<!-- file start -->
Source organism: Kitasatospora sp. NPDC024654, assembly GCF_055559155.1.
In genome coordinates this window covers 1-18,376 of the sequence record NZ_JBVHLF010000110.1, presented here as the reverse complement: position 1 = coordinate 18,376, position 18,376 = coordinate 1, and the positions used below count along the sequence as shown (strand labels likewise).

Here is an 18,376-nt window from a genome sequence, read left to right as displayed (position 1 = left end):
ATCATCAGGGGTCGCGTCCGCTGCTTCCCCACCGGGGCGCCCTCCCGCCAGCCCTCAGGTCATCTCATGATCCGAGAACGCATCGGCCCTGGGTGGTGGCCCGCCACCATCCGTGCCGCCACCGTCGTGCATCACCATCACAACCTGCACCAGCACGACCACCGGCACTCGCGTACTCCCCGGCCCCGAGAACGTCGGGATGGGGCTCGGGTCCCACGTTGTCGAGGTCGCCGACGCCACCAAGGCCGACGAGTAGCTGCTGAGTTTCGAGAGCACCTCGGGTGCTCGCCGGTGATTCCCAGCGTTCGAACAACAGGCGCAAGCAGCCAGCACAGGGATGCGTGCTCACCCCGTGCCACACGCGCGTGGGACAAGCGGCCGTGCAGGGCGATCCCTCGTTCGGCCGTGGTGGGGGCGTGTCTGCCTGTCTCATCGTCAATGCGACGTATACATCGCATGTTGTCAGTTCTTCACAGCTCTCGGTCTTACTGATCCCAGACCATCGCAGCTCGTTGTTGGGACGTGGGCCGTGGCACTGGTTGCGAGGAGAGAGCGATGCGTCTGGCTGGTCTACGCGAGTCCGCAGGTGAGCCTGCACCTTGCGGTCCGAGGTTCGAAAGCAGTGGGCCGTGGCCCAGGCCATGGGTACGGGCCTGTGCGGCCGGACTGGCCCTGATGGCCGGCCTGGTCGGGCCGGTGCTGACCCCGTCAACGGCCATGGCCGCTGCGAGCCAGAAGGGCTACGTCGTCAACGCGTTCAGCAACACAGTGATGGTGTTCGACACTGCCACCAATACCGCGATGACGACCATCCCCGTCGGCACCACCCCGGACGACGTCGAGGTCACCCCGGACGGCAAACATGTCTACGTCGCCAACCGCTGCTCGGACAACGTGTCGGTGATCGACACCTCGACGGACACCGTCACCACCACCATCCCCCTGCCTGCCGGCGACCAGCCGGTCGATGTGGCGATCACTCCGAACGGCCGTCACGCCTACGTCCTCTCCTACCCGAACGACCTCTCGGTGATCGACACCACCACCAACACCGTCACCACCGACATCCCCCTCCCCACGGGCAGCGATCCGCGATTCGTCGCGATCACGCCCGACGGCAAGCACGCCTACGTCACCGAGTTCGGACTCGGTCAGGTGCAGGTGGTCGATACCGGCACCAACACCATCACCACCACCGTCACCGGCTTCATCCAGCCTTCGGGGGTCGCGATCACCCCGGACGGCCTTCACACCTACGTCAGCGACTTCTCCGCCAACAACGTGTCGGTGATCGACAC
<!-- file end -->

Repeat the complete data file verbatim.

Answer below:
Source organism: Kitasatospora sp. NPDC024654, assembly GCF_055559155.1.
In genome coordinates this window covers 1-18,376 of the sequence record NZ_JBVHLF010000110.1, presented here as the reverse complement: position 1 = coordinate 18,376, position 18,376 = coordinate 1, and the positions used below count along the sequence as shown (strand labels likewise).

Here is an 18,376-nt window from a genome sequence, read left to right as displayed (position 1 = left end):
ATCATCAGGGGTCGCGTCCGCTGCTTCCCCACCGGGGCGCCCTCCCGCCAGCCCTCAGGTCATCTCATGATCCGAGAACGCATCGGCCCTGGGTGGTGGCCCGCCACCATCCGTGCCGCCACCGTCGTGCATCACCATCACAACCTGCACCAGCACGACCACCGGCACTCGCGTACTCCCCGGCCCCGAGAACGTCGGGATGGGGCTCGGGTCCCACGTTGTCGAGGTCGCCGACGCCACCAAGGCCGACGAGTAGCTGCTGAGTTTCGAGAGCACCTCGGGTGCTCGCCGGTGATTCCCAGCGTTCGAACAACAGGCGCAAGCAGCCAGCACAGGGATGCGTGCTCACCCCGTGCCACACGCGCGTGGGACAAGCGGCCGTGCAGGGCGATCCCTCGTTCGGCCGTGGTGGGGGCGTGTCTGCCTGTCTCATCGTCAATGCGACGTATACATCGCATGTTGTCAGTTCTTCACAGCTCTCGGTCTTACTGATCCCAGACCATCGCAGCTCGTTGTTGGGACGTGGGCCGTGGCACTGGTTGCGAGGAGAGAGCGATGCGTCTGGCTGGTCTACGCGAGTCCGCAGGTGAGCCTGCACCTTGCGGTCCGAGGTTCGAAAGCAGTGGGCCGTGGCCCAGGCCATGGGTACGGGCCTGTGCGGCCGGACTGGCCCTGATGGCCGGCCTGGTCGGGCCGGTGCTGACCCCGTCAACGGCCATGGCCGCTGCGAGCCAGAAGGGCTACGTCGTCAACGCGTTCAGCAACACAGTGATGGTGTTCGACACTGCCACCAATACCGCGATGACGACCATCCCCGTCGGCACCACCCCGGACGACGTCGAGGTCACCCCGGACGGCAAACATGTCTACGTCGCCAACCGCTGCTCGGACAACGTGTCGGTGATCGACACCTCGACGGACACCGTCACCACCACCATCCCCCTGCCTGCCGGCGACCAGCCGGTCGATGTGGCGATCACTCCGAACGGCCGTCACGCCTACGTCCTCTCCTACCCGAACGACCTCTCGGTGATCGACACCACCACCAACACCGTCACCACCGACATCCCCCTCCCCACGGGCAGCGATCCGCGATTCGTCGCGATCACGCCCGACGGCAAGCACGCCTACGTCACCGAGTTCGGACTCGGTCAGGTGCAGGTGGTCGATACCGGCACCAACACCATCACCACCACCGTCACCGGCTTCATCCAGCCTTCGGGGGTCGCGATCACCCCGGACGGCCTTCACACCTACGTCAGCGACTTCTCCGCCAACAACGTGTCGGTGATCGACAC